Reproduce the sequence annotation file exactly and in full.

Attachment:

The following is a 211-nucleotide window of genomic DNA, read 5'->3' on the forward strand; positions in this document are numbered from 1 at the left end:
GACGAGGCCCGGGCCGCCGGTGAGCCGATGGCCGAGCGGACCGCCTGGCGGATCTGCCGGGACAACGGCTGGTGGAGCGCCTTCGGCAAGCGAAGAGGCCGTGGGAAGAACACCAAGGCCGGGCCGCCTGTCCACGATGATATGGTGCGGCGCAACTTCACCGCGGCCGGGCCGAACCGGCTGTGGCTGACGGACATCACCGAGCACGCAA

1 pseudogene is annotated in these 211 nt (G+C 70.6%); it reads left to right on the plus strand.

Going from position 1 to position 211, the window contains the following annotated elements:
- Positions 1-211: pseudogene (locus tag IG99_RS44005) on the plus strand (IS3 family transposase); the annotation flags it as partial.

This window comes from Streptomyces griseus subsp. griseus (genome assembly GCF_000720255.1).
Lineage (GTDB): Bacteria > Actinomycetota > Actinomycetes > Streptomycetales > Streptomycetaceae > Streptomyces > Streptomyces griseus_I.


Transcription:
The following is a 211-nucleotide window of genomic DNA, read 5'->3' on the forward strand; positions in this document are numbered from 1 at the left end:
GACGAGGCCCGGGCCGCCGGTGAGCCGATGGCCGAGCGGACCGCCTGGCGGATCTGCCGGGACAACGGCTGGTGGAGCGCCTTCGGCAAGCGAAGAGGCCGTGGGAAGAACACCAAGGCCGGGCCGCCTGTCCACGATGATATGGTGCGGCGCAACTTCACCGCGGCCGGGCCGAACCGGCTGTGGCTGACGGACATCACCGAGCACGCAA

1 pseudogene is annotated in these 211 nt (G+C 70.6%); it reads left to right on the plus strand.

Going from position 1 to position 211, the window contains the following annotated elements:
- Positions 1-211: pseudogene (locus tag IG99_RS44005) on the plus strand (IS3 family transposase); the annotation flags it as partial.

This window comes from Streptomyces griseus subsp. griseus (genome assembly GCF_000720255.1).
Lineage (GTDB): Bacteria > Actinomycetota > Actinomycetes > Streptomycetales > Streptomycetaceae > Streptomyces > Streptomyces griseus_I.